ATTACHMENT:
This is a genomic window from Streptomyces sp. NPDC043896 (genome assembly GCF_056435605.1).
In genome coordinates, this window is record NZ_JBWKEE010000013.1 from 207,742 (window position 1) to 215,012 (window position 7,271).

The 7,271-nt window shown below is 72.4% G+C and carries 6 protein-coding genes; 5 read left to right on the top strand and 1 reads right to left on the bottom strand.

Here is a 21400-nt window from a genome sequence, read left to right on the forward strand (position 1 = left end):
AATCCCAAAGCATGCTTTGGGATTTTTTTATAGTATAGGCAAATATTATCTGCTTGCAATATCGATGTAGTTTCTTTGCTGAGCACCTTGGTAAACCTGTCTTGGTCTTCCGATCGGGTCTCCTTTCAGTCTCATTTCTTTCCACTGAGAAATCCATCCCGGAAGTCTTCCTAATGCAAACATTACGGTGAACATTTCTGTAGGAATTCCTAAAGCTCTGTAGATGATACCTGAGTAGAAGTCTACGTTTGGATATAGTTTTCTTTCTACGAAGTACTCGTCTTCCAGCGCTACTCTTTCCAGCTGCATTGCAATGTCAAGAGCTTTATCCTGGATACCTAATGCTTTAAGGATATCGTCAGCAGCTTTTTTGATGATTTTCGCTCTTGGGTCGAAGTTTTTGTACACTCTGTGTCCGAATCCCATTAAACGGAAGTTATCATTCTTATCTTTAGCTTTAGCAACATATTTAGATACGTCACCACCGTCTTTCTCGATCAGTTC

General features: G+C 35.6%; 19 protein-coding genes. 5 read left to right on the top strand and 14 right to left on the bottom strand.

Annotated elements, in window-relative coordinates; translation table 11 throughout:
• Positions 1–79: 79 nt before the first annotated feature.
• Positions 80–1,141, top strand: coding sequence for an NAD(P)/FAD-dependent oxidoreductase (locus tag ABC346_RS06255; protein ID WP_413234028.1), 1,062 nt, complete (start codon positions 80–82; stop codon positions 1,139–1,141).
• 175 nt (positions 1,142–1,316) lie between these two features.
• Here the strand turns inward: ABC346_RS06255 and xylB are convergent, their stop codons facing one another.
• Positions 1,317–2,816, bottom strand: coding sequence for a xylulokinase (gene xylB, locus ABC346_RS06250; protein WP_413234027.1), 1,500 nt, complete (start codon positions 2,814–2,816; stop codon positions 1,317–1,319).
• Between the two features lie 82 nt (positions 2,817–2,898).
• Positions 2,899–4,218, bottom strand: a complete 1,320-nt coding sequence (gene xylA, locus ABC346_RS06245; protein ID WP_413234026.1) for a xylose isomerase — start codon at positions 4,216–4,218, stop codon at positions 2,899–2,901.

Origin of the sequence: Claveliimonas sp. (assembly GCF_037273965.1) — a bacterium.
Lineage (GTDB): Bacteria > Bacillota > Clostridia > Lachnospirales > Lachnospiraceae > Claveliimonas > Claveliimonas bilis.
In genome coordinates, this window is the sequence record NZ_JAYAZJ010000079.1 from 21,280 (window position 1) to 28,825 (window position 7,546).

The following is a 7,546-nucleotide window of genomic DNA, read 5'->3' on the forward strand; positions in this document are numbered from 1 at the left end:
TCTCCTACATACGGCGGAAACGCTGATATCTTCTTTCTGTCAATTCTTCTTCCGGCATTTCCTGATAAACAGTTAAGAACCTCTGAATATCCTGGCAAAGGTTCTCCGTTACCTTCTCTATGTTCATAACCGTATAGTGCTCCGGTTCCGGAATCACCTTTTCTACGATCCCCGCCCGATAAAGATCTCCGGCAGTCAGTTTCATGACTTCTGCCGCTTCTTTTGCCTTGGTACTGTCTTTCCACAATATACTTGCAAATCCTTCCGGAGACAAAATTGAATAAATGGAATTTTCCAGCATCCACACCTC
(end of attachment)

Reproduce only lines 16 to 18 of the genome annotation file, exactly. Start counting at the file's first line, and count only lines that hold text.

Lineage (GTDB): Bacteria > Bacillota > Clostridia > Lachnospirales > Lachnospiraceae > Claveliimonas > Claveliimonas bilis.
In genome coordinates, this window is the sequence record NZ_JAYAZJ010000079.1 from 21,280 (window position 1) to 28,825 (window position 7,546).

The following is a 7,546-nucleotide window of genomic DNA, read 5'->3' on the forward strand; positions in this document are numbered from 1 at the left end: